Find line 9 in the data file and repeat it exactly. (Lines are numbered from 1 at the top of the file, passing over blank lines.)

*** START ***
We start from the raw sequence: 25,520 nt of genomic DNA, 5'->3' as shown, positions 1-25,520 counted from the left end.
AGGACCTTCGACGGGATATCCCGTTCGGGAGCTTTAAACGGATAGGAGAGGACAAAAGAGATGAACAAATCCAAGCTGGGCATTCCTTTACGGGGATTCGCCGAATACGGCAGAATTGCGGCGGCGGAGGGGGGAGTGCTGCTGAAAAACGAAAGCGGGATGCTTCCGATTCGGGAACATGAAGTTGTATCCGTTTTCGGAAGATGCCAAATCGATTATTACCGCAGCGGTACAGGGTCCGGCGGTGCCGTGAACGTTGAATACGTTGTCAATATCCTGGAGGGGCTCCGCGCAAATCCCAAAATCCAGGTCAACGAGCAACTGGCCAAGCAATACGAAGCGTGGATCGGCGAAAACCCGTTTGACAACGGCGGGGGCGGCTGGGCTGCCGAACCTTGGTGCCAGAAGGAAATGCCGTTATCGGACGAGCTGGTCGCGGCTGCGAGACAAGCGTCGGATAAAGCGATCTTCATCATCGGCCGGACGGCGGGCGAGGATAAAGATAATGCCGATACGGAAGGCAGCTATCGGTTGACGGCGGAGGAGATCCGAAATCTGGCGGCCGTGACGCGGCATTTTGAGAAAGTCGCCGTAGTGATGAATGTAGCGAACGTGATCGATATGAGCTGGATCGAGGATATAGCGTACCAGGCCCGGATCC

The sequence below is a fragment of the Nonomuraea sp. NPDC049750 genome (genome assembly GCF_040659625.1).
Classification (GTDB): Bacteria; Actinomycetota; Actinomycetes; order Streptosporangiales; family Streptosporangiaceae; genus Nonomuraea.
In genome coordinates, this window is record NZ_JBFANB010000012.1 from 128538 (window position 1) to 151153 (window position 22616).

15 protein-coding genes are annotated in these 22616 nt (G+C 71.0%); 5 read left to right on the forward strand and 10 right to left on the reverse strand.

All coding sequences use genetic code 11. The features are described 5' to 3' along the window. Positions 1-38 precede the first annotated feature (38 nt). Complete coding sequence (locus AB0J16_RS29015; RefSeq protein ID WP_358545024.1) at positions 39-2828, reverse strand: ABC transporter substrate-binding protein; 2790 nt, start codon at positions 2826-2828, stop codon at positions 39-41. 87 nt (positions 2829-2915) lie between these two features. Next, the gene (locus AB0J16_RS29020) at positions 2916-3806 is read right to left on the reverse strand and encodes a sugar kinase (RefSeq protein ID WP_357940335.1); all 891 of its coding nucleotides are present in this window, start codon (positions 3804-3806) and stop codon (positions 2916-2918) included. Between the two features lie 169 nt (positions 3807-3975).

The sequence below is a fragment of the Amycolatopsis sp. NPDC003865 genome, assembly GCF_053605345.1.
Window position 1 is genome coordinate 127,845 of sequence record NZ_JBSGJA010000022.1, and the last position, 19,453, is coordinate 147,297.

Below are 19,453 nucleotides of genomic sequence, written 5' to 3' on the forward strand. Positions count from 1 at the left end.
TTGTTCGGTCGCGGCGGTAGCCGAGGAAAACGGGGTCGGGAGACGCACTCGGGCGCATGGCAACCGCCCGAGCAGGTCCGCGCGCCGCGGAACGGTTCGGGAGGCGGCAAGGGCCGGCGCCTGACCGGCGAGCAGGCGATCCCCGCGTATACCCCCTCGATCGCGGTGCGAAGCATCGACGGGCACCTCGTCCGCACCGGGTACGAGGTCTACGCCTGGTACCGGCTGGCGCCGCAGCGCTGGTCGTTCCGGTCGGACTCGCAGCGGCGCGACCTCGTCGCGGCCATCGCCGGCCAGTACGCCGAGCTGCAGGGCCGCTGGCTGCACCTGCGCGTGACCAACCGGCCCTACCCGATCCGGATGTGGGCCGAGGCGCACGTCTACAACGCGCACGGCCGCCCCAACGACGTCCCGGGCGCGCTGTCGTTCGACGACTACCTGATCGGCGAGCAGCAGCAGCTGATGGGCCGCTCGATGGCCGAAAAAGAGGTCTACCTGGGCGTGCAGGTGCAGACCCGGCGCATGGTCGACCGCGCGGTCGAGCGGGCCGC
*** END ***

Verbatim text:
Window position 1 is genome coordinate 127,845 of sequence record NZ_JBSGJA010000022.1, and the last position, 19,453, is coordinate 147,297.